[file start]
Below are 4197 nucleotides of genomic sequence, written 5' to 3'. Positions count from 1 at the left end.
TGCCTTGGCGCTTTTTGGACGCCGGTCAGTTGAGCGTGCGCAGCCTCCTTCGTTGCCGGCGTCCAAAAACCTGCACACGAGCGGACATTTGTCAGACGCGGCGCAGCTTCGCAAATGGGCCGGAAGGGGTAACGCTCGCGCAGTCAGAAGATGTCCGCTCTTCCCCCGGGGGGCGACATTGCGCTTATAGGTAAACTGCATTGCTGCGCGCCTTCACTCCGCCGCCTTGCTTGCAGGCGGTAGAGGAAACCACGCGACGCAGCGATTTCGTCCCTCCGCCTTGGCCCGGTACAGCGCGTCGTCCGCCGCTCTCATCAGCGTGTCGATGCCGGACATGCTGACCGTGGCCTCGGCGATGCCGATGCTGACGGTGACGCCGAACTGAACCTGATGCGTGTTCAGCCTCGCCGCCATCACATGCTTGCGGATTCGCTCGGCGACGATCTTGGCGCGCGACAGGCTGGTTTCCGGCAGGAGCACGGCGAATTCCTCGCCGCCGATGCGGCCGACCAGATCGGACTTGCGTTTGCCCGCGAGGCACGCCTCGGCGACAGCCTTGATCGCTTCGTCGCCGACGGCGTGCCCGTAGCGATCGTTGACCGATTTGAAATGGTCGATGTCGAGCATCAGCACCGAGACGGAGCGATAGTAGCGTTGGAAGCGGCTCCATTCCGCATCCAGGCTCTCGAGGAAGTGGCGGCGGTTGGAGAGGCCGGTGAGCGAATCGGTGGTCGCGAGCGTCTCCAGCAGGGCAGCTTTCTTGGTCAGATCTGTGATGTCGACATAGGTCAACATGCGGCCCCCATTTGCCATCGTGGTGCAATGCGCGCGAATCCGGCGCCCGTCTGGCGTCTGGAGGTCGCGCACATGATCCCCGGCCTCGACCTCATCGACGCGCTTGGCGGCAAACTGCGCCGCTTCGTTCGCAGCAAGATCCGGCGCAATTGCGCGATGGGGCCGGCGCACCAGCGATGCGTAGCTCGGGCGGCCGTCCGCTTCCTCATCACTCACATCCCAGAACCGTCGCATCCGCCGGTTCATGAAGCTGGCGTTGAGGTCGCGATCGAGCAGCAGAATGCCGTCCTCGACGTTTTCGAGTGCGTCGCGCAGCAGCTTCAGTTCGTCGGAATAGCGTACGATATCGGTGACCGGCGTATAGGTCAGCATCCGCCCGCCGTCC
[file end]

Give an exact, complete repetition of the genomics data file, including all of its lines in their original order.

Below are 4197 nucleotides of genomic sequence, written 5' to 3'. Positions count from 1 at the left end.
TGCCTTGGCGCTTTTTGGACGCCGGTCAGTTGAGCGTGCGCAGCCTCCTTCGTTGCCGGCGTCCAAAAACCTGCACACGAGCGGACATTTGTCAGACGCGGCGCAGCTTCGCAAATGGGCCGGAAGGGGTAACGCTCGCGCAGTCAGAAGATGTCCGCTCTTCCCCCGGGGGGCGACATTGCGCTTATAGGTAAACTGCATTGCTGCGCGCCTTCACTCCGCCGCCTTGCTTGCAGGCGGTAGAGGAAACCACGCGACGCAGCGATTTCGTCCCTCCGCCTTGGCCCGGTACAGCGCGTCGTCCGCCGCTCTCATCAGCGTGTCGATGCCGGACATGCTGACCGTGGCCTCGGCGATGCCGATGCTGACGGTGACGCCGAACTGAACCTGATGCGTGTTCAGCCTCGCCGCCATCACATGCTTGCGGATTCGCTCGGCGACGATCTTGGCGCGCGACAGGCTGGTTTCCGGCAGGAGCACGGCGAATTCCTCGCCGCCGATGCGGCCGACCAGATCGGACTTGCGTTTGCCCGCGAGGCACGCCTCGGCGACAGCCTTGATCGCTTCGTCGCCGACGGCGTGCCCGTAGCGATCGTTGACCGATTTGAAATGGTCGATGTCGAGCATCAGCACCGAGACGGAGCGATAGTAGCGTTGGAAGCGGCTCCATTCCGCATCCAGGCTCTCGAGGAAGTGGCGGCGGTTGGAGAGGCCGGTGAGCGAATCGGTGGTCGCGAGCGTCTCCAGCAGGGCAGCTTTCTTGGTCAGATCTGTGATGTCGACATAGGTCAACATGCGGCCCCCATTTGCCATCGTGGTGCAATGCGCGCGAATCCGGCGCCCGTCTGGCGTCTGGAGGTCGCGCACATGATCCCCGGCCTCGACCTCATCGACGCGCTTGGCGGCAAACTGCGCCGCTTCGTTCGCAGCAAGATCCGGCGCAATTGCGCGATGGGGCCGGCGCACCAGCGATGCGTAGCTCGGGCGGCCGTCCGCTTCCTCATCACTCACATCCCAGAACCGTCGCATCCGCCGGTTCATGAAGCTGGCGTTGAGGTCGCGATCGAGCAGCAGAATGCCGTCCTCGACGTTTTCGAGTGCGTCGCGCAGCAGCTTCAGTTCGTCGGAATAGCGTACGATATCGGTGACCGGCGTATAGGTCAGCATCCGCCCGCCGTCC